I, for one, will be heading out as often as I can to get back in gear, and with regard to the easing of international travel to and from my base here in the UK, I’ve made plans to get some trips under my belt to rack up my mileage. 

Much love

Dave

PROGRAMMING ALERT: I’m the guest this week on Steve Brazill’s highly acclaimed “Behind The Shot” podcast, and we’re talking about composition, timeless photos, and all sorts of fun photo photography stuff. If you’ve got a sec, I’d love it if you checked it out. Here’s the link but I also embedded it below (and a big thanks to Steve for having me on again. Truly an honor.

OK, onto this “Photoshop Tip Friday!

This is a super-handy selection tip for selecting something that seems like it should be really simple…and it is, once you learn this tip. Check it out:

Pretty handy, right?

If you’re new to Photoshop, this online course can really help

We just released one of my new classes, and this is one expressly for Photoshop beginners. Check out the official trailer below (it’s short).

Here’s a link to the course — you can watch it right now (if you’re not a member, you can unlock this course for just $29).

Thanks for stopping by. Have a rockin’ weekend, everybody!!! :)

-Scott

P.S. The Outdoor Photography Conference is almost here — coming May 18 & 19, 2021. It’s two full-days, two simultaneous training tracks, all online, and super affordable and features one of the greatest teams of instructors we’ve ever assembled. It’s going to an incredible event —  Here’s the link for tickets and info.

Avoid Misconceptions Learning Photography with Guest Mark Silber | The Grid Ep. 470

This week Scott Kelby and Erik Kuna are joined by photographer Marc Silber to talk about common misconceptions about learning photography! Marc brings years of experience as a photographer and educator to the discussion as he, Scott, and Erik hit these ideas head on and help beginners with their advice.


New KelbyOne Course: Photoshop for Beginners with Scott Kelby

If you’re new to Photoshop then this is the class for you! Join Scott Kelby as he takes you through the 12 essential techniques and concepts that you need to know to get started using Photoshop. Once you’ve got these under your belt you’ll be ready to head off into any Photoshop direction you choose.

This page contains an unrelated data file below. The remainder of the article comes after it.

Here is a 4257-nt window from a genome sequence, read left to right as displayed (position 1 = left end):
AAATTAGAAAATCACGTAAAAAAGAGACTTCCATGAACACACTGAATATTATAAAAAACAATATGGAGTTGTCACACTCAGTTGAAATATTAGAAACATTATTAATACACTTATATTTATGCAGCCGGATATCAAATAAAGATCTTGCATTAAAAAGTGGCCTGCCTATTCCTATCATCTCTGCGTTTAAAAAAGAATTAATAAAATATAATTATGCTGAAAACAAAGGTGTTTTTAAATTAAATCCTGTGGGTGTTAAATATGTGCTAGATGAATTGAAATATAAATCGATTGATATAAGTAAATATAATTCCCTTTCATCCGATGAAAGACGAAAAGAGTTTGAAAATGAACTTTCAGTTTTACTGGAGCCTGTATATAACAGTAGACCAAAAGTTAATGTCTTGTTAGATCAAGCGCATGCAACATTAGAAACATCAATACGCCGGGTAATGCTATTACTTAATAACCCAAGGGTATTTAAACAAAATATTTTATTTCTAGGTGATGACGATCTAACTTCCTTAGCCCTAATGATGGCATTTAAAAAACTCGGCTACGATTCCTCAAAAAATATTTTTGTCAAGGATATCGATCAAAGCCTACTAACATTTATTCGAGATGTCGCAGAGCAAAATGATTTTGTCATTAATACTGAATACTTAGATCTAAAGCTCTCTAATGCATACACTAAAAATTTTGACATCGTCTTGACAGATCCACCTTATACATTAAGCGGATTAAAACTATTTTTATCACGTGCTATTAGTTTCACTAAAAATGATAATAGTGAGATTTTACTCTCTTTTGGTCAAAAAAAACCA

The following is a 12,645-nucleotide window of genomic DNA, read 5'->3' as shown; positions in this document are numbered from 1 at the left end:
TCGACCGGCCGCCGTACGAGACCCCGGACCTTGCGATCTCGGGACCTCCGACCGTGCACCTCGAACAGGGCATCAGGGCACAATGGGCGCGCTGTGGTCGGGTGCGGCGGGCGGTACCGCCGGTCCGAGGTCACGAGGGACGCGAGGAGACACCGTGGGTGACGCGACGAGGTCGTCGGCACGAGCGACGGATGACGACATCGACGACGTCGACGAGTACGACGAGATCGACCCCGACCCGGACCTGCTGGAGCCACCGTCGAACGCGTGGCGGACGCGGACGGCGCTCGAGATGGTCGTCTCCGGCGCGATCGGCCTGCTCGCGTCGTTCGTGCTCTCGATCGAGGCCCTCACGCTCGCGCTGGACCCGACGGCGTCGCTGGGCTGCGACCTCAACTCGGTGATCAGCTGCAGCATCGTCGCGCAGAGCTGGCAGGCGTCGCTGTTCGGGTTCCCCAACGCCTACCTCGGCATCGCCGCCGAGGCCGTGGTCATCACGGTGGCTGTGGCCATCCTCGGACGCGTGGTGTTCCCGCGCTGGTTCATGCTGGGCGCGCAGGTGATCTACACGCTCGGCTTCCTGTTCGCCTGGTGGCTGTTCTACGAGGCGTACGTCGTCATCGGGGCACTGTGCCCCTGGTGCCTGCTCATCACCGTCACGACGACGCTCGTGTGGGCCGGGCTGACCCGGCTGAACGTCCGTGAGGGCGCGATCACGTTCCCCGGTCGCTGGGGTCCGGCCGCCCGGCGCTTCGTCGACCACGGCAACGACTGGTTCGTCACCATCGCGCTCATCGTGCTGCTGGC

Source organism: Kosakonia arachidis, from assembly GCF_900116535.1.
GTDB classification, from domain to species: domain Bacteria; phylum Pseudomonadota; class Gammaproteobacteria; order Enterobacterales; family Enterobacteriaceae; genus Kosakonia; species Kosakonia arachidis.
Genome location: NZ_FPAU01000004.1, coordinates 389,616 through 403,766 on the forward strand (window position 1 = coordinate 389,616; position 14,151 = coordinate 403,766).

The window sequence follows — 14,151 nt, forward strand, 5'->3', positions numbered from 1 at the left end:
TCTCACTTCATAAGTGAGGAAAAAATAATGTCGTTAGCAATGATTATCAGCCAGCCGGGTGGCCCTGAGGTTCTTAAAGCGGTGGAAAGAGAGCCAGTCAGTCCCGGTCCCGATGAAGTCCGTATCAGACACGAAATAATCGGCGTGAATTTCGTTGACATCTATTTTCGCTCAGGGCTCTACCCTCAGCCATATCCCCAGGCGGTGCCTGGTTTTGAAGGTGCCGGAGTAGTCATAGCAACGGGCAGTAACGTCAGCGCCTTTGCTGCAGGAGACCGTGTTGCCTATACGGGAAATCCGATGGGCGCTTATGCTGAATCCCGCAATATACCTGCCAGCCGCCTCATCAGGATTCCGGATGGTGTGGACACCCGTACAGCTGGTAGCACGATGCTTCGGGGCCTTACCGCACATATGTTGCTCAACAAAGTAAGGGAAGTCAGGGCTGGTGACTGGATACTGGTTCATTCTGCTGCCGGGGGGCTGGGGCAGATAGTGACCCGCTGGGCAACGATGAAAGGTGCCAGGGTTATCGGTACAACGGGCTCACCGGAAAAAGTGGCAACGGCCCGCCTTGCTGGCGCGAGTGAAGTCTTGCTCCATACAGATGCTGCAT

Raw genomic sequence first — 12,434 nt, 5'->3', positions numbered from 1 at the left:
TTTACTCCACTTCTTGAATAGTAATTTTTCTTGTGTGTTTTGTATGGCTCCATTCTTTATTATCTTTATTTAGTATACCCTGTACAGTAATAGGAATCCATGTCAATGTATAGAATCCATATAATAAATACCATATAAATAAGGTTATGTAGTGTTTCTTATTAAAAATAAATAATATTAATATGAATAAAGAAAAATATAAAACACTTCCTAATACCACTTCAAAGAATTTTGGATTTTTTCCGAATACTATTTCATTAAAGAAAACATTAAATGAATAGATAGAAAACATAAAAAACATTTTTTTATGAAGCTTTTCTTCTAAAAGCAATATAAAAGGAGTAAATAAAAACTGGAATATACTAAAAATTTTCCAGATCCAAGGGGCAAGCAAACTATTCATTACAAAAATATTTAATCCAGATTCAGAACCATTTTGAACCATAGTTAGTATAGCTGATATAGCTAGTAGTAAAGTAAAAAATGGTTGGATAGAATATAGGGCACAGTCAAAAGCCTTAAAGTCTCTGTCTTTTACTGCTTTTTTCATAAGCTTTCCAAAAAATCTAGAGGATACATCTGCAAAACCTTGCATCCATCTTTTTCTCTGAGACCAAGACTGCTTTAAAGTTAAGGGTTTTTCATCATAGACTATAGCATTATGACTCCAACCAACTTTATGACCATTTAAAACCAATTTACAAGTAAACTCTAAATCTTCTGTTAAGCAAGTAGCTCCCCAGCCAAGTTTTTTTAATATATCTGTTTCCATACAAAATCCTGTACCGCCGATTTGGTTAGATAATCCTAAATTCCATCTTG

In this class you’ll learn the essentials for opening and navigating around photos, using panels, using the most common tools, making selections, removing things from Photoshop, using brushes, using filters, and much more. These are exactly the techniques Scott would tell a friend to get them up and running with the most powerful image editor ever created, and by the end of the class you’ll feel confident to start diving deeper into more advanced techniques.

Have you ever wondered what it would be like to be an underwater photographer? Imagine sitting on a boat, putting on this heavy gear (40-50 pounds) and then, after you giant stride into the water…. you’re weightless!

Actually, more than that, you’re floating (“wait, what?”), yep, floating. You get your camera rig handed to you from the boat, hook up with your buddy, let a little bit of air out of your BCD and descend, weightlessly gliding through the water in search of adventure, from the smallest sea critters to the largest pelagic predators, maybe even spotting a wreck!

You may be thinking “very cool, but how do I get there?”


Well, you have to start by being comfortable in the water – which takes education and practice – because when you are shooting on land, you don’t have to worry about breathing, but underwater, there is no air except what you bring with you.  Even the best swimmers can always use practice and improvement; though I grew up freediving and spearfishing, I recently took a freediving class just to hone those skills even more.

Depending on what type of underwater photography you want to do, if it’s in a pool or other shallow water or you’re looking for large pelagics like dolphins and whales you don’t need SCUBA – you can simply take a freedive course to learn how to handle that environment, but don’t neglect a water-based first-aid course to keep yourself and others safe.

Now you’re feeling good and your comfortable in the water, how do I get my camera in there with out ruining it? There are several answers anywhere from a $50 plastic bag off Amazon that I would advise against, up to a pro level DSLR with an aluminum underwater housing and strobes that would run you the price of a small car.

But let’s start with something that is good and won’t break the bank, if you are planning on just working in your pool or in the shallow waters of a spring or river (Less than 33 ft.), Outex makes a great solution around $400. If you are looking for something a little more robust like a surf housing from AquaTech you will be between $1000 and $1500. The pinnacle will be a full dive housing that’s rated to depths from 60 meters or more; like Ikelites ABS-PC housing going for $1600 up to a fully machined aluminum housing like the one from Seacam for $5000 and that’s just for the base housing no ports or lights.

This is all assuming you know the camera you want to use, which is a topic in and of itself because the optics underwater are more different than on land and what makes a great land lens might make it a poor underwater lens.